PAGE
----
C'EST LE MODE DE VIE PAKISTANAIS

Posted by Umair Asif on

From the day one takes their first baby steps, parents are filled with joy over the progress they have been making. From that very day it is decided whether the kid is going to be a doctor, engineer or if the parents are liberal enough.. a Dentist! The pride and confidence quite obviously are dependent on whether the newly parents can predominantly overcome the slurs from all other have been mums claiming “haye bechaara kitna kamzor hai”. The key though, is the decision that has been made on one’s behalf, either you are going to be a doctor or an engineer. God forbid you would want to grow up to study art or worse - travel the world.

What is interesting though, upon asking a child for what he/she wants to do when they grow up, the response is always imaginative and something out there – a pilot, and astronaut, Superman. Only if!

From an early age an attempt is made to curtail the imagination in to a little box. Laden with the heaviest of backpacks we are sent off to school, where free thinking is almost a sin (and if you are being totally stereotypical – with a rooh afza filled igloo water bottle). Schools are often institutions that shun free thinking, dreams are crushed and aspirations are muddled in to one believing that if they don’t aspire to become that doctor or engineer you have failed in life.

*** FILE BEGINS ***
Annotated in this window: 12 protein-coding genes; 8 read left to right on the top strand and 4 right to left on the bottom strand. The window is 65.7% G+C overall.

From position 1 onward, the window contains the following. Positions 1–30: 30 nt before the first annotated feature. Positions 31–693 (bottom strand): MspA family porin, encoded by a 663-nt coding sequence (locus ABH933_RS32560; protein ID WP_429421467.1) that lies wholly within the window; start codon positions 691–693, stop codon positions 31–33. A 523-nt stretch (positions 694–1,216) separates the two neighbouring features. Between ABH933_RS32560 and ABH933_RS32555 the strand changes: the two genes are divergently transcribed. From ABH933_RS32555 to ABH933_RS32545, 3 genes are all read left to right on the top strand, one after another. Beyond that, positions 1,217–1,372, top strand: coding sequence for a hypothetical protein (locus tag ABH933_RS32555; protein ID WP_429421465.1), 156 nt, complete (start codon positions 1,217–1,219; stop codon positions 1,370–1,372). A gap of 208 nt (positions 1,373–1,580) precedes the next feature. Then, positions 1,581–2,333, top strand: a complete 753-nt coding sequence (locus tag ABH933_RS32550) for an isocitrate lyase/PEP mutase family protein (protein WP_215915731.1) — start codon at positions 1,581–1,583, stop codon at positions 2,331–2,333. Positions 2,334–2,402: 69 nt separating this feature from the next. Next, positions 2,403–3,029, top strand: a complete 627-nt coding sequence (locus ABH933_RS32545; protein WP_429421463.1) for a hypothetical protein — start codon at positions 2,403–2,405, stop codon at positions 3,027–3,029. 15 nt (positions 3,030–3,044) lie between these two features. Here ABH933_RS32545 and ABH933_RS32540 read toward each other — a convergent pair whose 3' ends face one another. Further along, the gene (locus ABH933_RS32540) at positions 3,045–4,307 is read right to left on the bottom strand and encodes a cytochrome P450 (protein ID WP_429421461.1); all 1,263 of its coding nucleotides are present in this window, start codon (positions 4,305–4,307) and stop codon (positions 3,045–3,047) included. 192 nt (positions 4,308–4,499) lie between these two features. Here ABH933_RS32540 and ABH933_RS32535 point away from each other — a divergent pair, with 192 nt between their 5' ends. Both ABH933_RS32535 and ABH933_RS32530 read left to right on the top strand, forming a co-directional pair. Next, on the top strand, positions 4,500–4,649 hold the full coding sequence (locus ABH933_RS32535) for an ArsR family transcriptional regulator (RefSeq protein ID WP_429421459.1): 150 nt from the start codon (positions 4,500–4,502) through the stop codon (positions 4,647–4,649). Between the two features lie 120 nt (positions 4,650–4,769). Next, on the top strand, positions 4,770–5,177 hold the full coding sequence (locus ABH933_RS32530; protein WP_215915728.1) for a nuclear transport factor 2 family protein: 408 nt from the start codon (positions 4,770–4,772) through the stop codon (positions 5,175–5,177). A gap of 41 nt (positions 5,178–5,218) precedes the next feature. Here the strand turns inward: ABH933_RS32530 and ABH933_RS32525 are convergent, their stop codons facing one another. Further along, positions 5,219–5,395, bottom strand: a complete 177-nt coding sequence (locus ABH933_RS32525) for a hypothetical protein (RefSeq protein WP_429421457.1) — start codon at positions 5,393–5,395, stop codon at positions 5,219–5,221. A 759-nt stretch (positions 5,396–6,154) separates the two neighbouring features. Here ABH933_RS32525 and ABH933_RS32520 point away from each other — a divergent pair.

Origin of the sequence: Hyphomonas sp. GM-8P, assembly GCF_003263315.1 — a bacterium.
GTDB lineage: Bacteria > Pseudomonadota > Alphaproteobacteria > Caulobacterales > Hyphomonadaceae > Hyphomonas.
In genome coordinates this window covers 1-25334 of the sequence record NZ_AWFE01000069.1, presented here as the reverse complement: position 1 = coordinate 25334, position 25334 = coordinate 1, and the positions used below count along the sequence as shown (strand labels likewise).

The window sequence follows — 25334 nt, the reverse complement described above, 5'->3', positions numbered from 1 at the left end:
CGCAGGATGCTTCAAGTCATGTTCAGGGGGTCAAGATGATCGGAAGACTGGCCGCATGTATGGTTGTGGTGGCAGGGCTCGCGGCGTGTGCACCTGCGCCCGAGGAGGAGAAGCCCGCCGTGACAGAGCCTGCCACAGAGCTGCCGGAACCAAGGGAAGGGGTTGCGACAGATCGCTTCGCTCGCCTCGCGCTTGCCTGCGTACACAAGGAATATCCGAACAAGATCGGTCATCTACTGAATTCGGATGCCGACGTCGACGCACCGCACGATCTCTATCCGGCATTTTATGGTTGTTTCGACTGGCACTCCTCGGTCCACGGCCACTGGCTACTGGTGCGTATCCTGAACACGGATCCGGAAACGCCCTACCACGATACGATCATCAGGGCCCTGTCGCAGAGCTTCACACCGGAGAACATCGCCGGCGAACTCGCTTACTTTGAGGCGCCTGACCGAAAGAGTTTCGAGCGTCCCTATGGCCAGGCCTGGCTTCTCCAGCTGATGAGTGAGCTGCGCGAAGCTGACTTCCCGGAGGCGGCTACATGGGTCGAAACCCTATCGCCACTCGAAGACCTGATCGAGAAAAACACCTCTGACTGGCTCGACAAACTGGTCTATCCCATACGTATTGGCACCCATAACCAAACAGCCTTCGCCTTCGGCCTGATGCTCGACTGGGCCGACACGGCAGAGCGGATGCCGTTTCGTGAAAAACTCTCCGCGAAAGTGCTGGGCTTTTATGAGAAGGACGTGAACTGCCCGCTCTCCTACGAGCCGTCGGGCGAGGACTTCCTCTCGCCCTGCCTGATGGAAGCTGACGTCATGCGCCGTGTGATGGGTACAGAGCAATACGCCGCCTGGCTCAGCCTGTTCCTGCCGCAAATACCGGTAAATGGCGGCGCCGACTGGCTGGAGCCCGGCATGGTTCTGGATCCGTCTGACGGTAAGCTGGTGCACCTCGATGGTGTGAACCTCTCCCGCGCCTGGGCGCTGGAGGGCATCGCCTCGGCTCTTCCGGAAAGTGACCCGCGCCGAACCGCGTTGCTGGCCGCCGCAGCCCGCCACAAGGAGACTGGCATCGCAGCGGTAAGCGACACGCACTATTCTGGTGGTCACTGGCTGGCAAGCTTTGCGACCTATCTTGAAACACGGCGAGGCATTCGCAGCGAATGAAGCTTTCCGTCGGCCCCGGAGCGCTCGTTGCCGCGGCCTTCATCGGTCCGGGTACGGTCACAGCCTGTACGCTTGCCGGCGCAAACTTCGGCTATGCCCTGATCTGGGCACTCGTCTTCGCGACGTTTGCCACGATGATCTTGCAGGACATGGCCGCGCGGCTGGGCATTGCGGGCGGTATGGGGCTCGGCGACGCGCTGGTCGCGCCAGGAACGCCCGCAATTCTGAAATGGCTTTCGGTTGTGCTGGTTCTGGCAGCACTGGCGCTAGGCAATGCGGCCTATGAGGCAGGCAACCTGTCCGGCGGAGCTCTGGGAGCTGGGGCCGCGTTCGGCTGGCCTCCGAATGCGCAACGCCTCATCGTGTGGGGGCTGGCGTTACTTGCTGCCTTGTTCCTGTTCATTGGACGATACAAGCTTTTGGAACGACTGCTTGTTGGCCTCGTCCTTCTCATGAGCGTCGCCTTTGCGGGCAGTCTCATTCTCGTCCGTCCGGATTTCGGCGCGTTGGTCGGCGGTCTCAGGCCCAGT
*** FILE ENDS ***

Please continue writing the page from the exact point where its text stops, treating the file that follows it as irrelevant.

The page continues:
You start to growing up and finally hit your teens. The time is to go and explore the world to feed your imagination but contrarily we get locked indoors to study for those ever-looming exams (in three years!). “beta O’levels may parh lo, A’levels may phir ayashi karna” is what’s constantly fed to us. That ‘apparent’ promised land A’levels, where no one needs to study and life sorts itself out. You churn and grind to do your best through our O’levels, skim through and finally think that you are home free. You are a young adult now and can make your own decisions. How wrong you were!

Approaches the promised land of A’levels. The tune quickly changes as university becomes the place to be. As cynical as you are, you still give in to believing that when you are finally at university you will be taken as a serious adult. When you get to university you realise that the constant pressure only continues. You slack off; however, this is for no lack of trying by your parents. The bane of your life becomes – “beta abhi parh lo phir naukri achi milay gi”. You have already failed in not becoming a doctor or an engineer. A measly BBA will only get you so far in life so you believe it to be true and give it your all through the final years of university.

When the day of graduating arrives, you have been through pre- and post-school – you are finally ready to take on the world, albeit with a pocket full of broken dreams. That vision of becoming an 

astronaut seems further away than ever before. The real world isn’t slow in teaching harsh lessons. You now have to look for a JOB!